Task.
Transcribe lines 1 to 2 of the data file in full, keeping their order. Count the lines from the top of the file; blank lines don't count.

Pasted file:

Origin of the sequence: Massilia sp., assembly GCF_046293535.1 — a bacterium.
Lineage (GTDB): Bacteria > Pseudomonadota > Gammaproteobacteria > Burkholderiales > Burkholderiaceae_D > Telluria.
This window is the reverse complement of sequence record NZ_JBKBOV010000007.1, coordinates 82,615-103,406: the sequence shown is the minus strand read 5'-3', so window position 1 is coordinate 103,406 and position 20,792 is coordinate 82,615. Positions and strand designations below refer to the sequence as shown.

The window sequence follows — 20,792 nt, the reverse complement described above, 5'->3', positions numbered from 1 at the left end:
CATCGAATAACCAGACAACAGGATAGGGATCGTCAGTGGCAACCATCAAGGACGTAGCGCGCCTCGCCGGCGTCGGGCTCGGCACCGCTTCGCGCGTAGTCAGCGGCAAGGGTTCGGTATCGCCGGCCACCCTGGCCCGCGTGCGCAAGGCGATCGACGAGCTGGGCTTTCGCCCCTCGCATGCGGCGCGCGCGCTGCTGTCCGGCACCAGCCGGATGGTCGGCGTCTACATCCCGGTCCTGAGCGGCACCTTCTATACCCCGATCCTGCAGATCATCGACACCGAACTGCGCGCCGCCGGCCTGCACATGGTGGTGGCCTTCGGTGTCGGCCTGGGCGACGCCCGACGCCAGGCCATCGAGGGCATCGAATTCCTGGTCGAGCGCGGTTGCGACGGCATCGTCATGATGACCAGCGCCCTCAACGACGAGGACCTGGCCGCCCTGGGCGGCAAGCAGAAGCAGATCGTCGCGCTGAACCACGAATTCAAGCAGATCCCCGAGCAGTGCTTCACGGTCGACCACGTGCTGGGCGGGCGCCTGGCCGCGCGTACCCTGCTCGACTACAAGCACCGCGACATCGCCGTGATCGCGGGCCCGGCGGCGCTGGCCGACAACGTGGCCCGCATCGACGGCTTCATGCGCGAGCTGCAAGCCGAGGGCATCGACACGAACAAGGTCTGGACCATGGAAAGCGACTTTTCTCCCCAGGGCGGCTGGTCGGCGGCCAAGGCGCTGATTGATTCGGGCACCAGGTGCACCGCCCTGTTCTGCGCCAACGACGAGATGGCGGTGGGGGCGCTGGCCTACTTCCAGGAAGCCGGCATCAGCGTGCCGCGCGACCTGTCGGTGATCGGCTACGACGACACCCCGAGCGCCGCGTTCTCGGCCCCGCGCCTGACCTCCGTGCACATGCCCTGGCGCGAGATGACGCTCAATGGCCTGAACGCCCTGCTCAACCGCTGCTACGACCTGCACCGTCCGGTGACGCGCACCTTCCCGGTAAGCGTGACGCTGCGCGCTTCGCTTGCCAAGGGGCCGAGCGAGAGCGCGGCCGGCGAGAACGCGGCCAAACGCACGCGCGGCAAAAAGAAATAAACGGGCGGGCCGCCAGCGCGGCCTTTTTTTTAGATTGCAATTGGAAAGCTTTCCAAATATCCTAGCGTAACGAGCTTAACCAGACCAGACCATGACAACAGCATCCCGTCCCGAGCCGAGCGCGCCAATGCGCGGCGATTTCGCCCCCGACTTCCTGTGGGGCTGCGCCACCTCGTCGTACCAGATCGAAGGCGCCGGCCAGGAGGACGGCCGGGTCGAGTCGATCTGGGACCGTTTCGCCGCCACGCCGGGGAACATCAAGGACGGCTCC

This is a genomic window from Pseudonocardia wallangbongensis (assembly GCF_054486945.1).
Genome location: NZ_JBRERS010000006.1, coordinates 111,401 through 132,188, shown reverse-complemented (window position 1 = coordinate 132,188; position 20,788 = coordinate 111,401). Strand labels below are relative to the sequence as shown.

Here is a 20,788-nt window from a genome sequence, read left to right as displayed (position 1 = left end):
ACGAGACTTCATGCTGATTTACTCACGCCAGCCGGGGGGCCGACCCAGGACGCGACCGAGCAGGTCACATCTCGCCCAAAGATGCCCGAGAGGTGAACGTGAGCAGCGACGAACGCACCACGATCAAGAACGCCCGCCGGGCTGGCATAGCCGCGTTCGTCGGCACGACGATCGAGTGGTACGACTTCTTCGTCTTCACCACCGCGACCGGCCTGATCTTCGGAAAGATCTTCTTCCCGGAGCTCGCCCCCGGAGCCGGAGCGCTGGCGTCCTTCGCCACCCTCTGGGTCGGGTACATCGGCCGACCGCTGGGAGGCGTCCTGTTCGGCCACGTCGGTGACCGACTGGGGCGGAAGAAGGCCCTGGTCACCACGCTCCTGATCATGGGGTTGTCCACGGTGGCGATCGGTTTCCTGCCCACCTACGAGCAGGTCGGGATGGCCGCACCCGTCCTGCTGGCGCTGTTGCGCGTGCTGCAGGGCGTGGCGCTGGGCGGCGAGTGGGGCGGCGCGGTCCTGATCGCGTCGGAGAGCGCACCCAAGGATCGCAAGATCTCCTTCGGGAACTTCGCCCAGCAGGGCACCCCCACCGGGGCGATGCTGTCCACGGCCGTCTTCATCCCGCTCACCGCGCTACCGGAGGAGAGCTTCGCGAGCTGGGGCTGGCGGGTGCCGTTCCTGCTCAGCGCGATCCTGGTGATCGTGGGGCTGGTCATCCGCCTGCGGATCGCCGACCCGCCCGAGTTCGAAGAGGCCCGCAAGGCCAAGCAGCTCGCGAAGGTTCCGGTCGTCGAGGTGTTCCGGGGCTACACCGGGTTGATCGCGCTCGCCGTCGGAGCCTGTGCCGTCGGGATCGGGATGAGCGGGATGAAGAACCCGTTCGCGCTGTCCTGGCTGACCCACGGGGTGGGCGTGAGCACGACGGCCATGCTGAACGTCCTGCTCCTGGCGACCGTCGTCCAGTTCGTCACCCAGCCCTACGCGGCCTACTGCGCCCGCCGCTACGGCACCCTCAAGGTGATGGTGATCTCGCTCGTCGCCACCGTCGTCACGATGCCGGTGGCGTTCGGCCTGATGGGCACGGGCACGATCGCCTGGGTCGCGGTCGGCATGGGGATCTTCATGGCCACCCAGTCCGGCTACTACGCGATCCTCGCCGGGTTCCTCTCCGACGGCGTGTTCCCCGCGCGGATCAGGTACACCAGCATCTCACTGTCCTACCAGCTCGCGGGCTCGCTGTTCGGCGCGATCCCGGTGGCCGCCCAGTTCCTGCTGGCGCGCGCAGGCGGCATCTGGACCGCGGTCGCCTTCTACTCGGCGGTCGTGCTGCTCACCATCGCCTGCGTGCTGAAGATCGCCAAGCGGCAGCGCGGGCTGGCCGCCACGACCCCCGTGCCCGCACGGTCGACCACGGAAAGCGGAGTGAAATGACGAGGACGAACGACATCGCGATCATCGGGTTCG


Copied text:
Origin of the sequence: Massilia sp., assembly GCF_046293535.1 — a bacterium.
Lineage (GTDB): Bacteria > Pseudomonadota > Gammaproteobacteria > Burkholderiales > Burkholderiaceae_D > Telluria.